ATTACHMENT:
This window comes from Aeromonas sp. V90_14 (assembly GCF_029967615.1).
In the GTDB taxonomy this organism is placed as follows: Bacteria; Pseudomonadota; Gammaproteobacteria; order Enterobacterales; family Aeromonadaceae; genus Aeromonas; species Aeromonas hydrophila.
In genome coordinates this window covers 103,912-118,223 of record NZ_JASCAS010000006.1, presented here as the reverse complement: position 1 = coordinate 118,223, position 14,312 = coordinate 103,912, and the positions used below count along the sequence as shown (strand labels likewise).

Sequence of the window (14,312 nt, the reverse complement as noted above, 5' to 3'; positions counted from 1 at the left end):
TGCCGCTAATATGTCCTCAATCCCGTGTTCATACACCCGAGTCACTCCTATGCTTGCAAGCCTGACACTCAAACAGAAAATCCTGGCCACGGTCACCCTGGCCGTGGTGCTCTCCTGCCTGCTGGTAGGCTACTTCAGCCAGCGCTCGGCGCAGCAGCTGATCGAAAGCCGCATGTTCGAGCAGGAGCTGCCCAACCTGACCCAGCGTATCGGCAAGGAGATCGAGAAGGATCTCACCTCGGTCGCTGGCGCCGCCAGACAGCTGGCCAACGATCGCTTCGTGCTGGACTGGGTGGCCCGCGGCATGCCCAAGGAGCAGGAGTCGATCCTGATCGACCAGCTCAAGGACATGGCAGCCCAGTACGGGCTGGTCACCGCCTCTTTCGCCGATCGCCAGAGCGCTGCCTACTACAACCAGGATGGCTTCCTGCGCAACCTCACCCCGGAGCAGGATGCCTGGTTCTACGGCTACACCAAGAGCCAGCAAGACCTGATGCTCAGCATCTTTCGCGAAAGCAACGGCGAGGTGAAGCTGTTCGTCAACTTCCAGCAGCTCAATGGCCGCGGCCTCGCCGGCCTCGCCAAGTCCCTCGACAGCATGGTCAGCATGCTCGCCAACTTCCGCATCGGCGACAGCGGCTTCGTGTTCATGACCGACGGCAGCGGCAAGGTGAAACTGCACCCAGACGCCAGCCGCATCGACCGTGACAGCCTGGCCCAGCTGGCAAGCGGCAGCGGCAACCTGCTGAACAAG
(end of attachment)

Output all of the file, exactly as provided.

This window comes from Aeromonas sp. V90_14 (assembly GCF_029967615.1).
In the GTDB taxonomy this organism is placed as follows: Bacteria; Pseudomonadota; Gammaproteobacteria; order Enterobacterales; family Aeromonadaceae; genus Aeromonas; species Aeromonas hydrophila.
In genome coordinates this window covers 103,912-118,223 of record NZ_JASCAS010000006.1, presented here as the reverse complement: position 1 = coordinate 118,223, position 14,312 = coordinate 103,912, and the positions used below count along the sequence as shown (strand labels likewise).

Sequence of the window (14,312 nt, the reverse complement as noted above, 5' to 3'; positions counted from 1 at the left end):
TGCCGCTAATATGTCCTCAATCCCGTGTTCATACACCCGAGTCACTCCTATGCTTGCAAGCCTGACACTCAAACAGAAAATCCTGGCCACGGTCACCCTGGCCGTGGTGCTCTCCTGCCTGCTGGTAGGCTACTTCAGCCAGCGCTCGGCGCAGCAGCTGATCGAAAGCCGCATGTTCGAGCAGGAGCTGCCCAACCTGACCCAGCGTATCGGCAAGGAGATCGAGAAGGATCTCACCTCGGTCGCTGGCGCCGCCAGACAGCTGGCCAACGATCGCTTCGTGCTGGACTGGGTGGCCCGCGGCATGCCCAAGGAGCAGGAGTCGATCCTGATCGACCAGCTCAAGGACATGGCAGCCCAGTACGGGCTGGTCACCGCCTCTTTCGCCGATCGCCAGAGCGCTGCCTACTACAACCAGGATGGCTTCCTGCGCAACCTCACCCCGGAGCAGGATGCCTGGTTCTACGGCTACACCAAGAGCCAGCAAGACCTGATGCTCAGCATCTTTCGCGAAAGCAACGGCGAGGTGAAGCTGTTCGTCAACTTCCAGCAGCTCAATGGCCGCGGCCTCGCCGGCCTCGCCAAGTCCCTCGACAGCATGGTCAGCATGCTCGCCAACTTCCGCATCGGCGACAGCGGCTTCGTGTTCATGACCGACGGCAGCGGCAAGGTGAAACTGCACCCAGACGCCAGCCGCATCGACCGTGACAGCCTGGCCCAGCTGGCAAGCGGCAGCGGCAACCTGCTGAACAAG